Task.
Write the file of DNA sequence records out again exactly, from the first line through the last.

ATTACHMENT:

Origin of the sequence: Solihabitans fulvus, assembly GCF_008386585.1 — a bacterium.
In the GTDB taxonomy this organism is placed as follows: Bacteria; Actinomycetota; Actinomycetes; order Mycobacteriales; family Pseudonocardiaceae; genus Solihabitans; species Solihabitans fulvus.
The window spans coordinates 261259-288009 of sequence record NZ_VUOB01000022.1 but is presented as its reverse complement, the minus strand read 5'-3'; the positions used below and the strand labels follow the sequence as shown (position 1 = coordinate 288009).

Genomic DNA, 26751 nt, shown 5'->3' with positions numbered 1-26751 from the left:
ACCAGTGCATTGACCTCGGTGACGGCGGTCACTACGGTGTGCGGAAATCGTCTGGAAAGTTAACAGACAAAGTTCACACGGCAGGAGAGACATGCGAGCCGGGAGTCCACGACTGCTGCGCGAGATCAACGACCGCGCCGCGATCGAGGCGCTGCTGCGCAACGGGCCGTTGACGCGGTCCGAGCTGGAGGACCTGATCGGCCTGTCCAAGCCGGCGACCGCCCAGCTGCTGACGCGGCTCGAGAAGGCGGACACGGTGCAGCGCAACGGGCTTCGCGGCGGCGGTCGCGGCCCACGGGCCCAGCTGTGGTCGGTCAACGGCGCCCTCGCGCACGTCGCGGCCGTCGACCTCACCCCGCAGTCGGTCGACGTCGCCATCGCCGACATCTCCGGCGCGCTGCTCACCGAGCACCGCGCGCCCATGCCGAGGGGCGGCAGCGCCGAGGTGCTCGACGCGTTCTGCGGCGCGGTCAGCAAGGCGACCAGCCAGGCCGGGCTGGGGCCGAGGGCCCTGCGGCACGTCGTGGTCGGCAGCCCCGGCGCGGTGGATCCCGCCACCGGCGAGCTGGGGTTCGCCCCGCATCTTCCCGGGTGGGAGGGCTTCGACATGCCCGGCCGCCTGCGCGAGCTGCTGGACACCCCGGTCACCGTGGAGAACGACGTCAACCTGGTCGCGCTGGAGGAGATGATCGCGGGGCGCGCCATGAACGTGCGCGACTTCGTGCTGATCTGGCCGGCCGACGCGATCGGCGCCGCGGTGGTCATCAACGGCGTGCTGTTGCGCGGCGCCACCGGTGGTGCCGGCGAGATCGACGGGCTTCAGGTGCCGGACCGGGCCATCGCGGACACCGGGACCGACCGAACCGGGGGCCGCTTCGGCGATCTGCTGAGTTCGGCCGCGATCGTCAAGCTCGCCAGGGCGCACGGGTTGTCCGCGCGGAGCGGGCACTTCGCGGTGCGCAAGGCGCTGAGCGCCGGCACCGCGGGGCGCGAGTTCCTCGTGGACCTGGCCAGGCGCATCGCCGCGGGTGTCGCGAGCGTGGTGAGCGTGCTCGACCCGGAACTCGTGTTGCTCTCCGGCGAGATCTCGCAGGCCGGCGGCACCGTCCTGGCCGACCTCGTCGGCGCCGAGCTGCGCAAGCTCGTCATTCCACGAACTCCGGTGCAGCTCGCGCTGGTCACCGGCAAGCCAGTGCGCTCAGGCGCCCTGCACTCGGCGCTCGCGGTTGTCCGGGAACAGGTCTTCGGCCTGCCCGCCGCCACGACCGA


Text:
Origin of the sequence: Solihabitans fulvus, assembly GCF_008386585.1 — a bacterium.
In the GTDB taxonomy this organism is placed as follows: Bacteria; Actinomycetota; Actinomycetes; order Mycobacteriales; family Pseudonocardiaceae; genus Solihabitans; species Solihabitans fulvus.
The window spans coordinates 261259-288009 of sequence record NZ_VUOB01000022.1 but is presented as its reverse complement, the minus strand read 5'-3'; the positions used below and the strand labels follow the sequence as shown (position 1 = coordinate 288009).

Genomic DNA, 26751 nt, shown 5'->3' with positions numbered 1-26751 from the left:
ACCAGTGCATTGACCTCGGTGACGGCGGTCACTACGGTGTGCGGAAATCGTCTGGAAAGTTAACAGACAAAGTTCACACGGCAGGAGAGACATGCGAGCCGGGAGTCCACGACTGCTGCGCGAGATCAACGACCGCGCCGCGATCGAGGCGCTGCTGCGCAACGGGCCGTTGACGCGGTCCGAGCTGGAGGACCTGATCGGCCTGTCCAAGCCGGCGACCGCCCAGCTGCTGACGCGGCTCGAGAAGGCGGACACGGTGCAGCGCAACGGGCTTCGCGGCGGCGGTCGCGGCCCACGGGCCCAGCTGTGGTCGGTCAACGGCGCCCTCGCGCACGTCGCGGCCGTCGACCTCACCCCGCAGTCGGTCGACGTCGCCATCGCCGACATCTCCGGCGCGCTGCTCACCGAGCACCGCGCGCCCATGCCGAGGGGCGGCAGCGCCGAGGTGCTCGACGCGTTCTGCGGCGCGGTCAGCAAGGCGACCAGCCAGGCCGGGCTGGGGCCGAGGGCCCTGCGGCACGTCGTGGTCGGCAGCCCCGGCGCGGTGGATCCCGCCACCGGCGAGCTGGGGTTCGCCCCGCATCTTCCCGGGTGGGAGGGCTTCGACATGCCCGGCCGCCTGCGCGAGCTGCTGGACACCCCGGTCACCGTGGAGAACGACGTCAACCTGGTCGCGCTGGAGGAGATGATCGCGGGGCGCGCCATGAACGTGCGCGACTTCGTGCTGATCTGGCCGGCCGACGCGATCGGCGCCGCGGTGGTCATCAACGGCGTGCTGTTGCGCGGCGCCACCGGTGGTGCCGGCGAGATCGACGGGCTTCAGGTGCCGGACCGGGCCATCGCGGACACCGGGACCGACCGAACCGGGGGCCGCTTCGGCGATCTGCTGAGTTCGGCCGCGATCGTCAAGCTCGCCAGGGCGCACGGGTTGTCCGCGCGGAGCGGGCACTTCGCGGTGCGCAAGGCGCTGAGCGCCGGCACCGCGGGGCGCGAGTTCCTCGTGGACCTGGCCAGGCGCATCGCCGCGGGTGTCGCGAGCGTGGTGAGCGTGCTCGACCCGGAACTCGTGTTGCTCTCCGGCGAGATCTCGCAGGCCGGCGGCACCGTCCTGGCCGACCTCGTCGGCGCCGAGCTGCGCAAGCTCGTCATTCCACGAACTCCGGTGCAGCTCGCGCTGGTCACCGGCAAGCCAGTGCGCTCAGGCGCCCTGCACTCGGCGCTCGCGGTTGTCCGGGAACAGGTCTTCGGCCTGCCCGCCGCCACGACCGA